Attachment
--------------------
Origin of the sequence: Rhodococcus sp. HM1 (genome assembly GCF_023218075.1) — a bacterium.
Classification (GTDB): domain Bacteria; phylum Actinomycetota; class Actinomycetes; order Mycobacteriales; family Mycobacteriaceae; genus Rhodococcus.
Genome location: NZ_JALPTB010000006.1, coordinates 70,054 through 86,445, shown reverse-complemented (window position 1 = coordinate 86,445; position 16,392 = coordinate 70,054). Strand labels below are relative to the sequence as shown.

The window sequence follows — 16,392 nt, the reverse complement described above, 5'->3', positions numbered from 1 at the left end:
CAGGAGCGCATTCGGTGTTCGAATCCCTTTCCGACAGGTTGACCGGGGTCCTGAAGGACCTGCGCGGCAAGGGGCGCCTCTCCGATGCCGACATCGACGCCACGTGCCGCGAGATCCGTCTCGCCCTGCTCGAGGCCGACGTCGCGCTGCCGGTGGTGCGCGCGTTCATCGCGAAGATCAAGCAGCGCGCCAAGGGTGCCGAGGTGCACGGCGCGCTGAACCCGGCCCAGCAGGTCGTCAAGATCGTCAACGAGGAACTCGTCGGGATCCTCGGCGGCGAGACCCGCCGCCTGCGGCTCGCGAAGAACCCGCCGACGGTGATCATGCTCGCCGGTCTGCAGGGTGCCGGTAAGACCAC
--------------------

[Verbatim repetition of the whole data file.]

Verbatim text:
Origin of the sequence: Rhodococcus sp. HM1 (genome assembly GCF_023218075.1) — a bacterium.
Classification (GTDB): domain Bacteria; phylum Actinomycetota; class Actinomycetes; order Mycobacteriales; family Mycobacteriaceae; genus Rhodococcus.
Genome location: NZ_JALPTB010000006.1, coordinates 70,054 through 86,445, shown reverse-complemented (window position 1 = coordinate 86,445; position 16,392 = coordinate 70,054). Strand labels below are relative to the sequence as shown.

The window sequence follows — 16,392 nt, the reverse complement described above, 5'->3', positions numbered from 1 at the left end:
CAGGAGCGCATTCGGTGTTCGAATCCCTTTCCGACAGGTTGACCGGGGTCCTGAAGGACCTGCGCGGCAAGGGGCGCCTCTCCGATGCCGACATCGACGCCACGTGCCGCGAGATCCGTCTCGCCCTGCTCGAGGCCGACGTCGCGCTGCCGGTGGTGCGCGCGTTCATCGCGAAGATCAAGCAGCGCGCCAAGGGTGCCGAGGTGCACGGCGCGCTGAACCCGGCCCAGCAGGTCGTCAAGATCGTCAACGAGGAACTCGTCGGGATCCTCGGCGGCGAGACCCGCCGCCTGCGGCTCGCGAAGAACCCGCCGACGGTGATCATGCTCGCCGGTCTGCAGGGTGCCGGTAAGACCAC